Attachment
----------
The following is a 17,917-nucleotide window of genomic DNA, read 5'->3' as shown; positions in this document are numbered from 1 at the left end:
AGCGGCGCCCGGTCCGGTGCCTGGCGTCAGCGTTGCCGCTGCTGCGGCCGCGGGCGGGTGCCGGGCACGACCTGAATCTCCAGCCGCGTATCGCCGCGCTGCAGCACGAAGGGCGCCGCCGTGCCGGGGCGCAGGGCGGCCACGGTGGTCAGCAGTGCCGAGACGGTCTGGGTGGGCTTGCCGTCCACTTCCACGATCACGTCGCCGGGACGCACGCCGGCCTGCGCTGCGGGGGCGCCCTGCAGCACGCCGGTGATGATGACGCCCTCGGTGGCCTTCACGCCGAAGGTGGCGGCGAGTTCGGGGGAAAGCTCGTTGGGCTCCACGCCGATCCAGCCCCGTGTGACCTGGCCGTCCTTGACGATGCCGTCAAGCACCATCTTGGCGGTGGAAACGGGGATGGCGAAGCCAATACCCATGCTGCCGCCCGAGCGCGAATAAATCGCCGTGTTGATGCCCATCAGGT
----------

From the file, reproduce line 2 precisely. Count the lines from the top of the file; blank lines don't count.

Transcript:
AGCGGCGCCCGGTCCGGTGCCTGGCGTCAGCGTTGCCGCTGCTGCGGCCGCGGGCGGGTGCCGGGCACGACCTGAATCTCCAGCCGCGTATCGCCGCGCTGCAGCACGAAGGGCGCCGCCGTGCCGGGGCGCAGGGCGGCCACGGTGGTCAGCAGTGCCGAGACGGTCTGGGTGGGCTTGCCGTCCACTTCCACGATCACGTCGCCGGGACGCACGCCGGCCTGCGCTGCGGGGGCGCCCTGCAGCACGCCGGTGATGATGACGCCCTCGGTGGCCTTCACGCCGAAGGTGGCGGCGAGTTCGGGGGAAAGCTCGTTGGGCTCCACGCCGATCCAGCCCCGTGTGACCTGGCCGTCCTTGACGATGCCGTCAAGCACCATCTTGGCGGTGGAAACGGGGATGGCGAAGCCAATACCCATGCTGCCGCCCGAGCGCGAATAAATCGCCGTGTTGATGCCCATCAGGT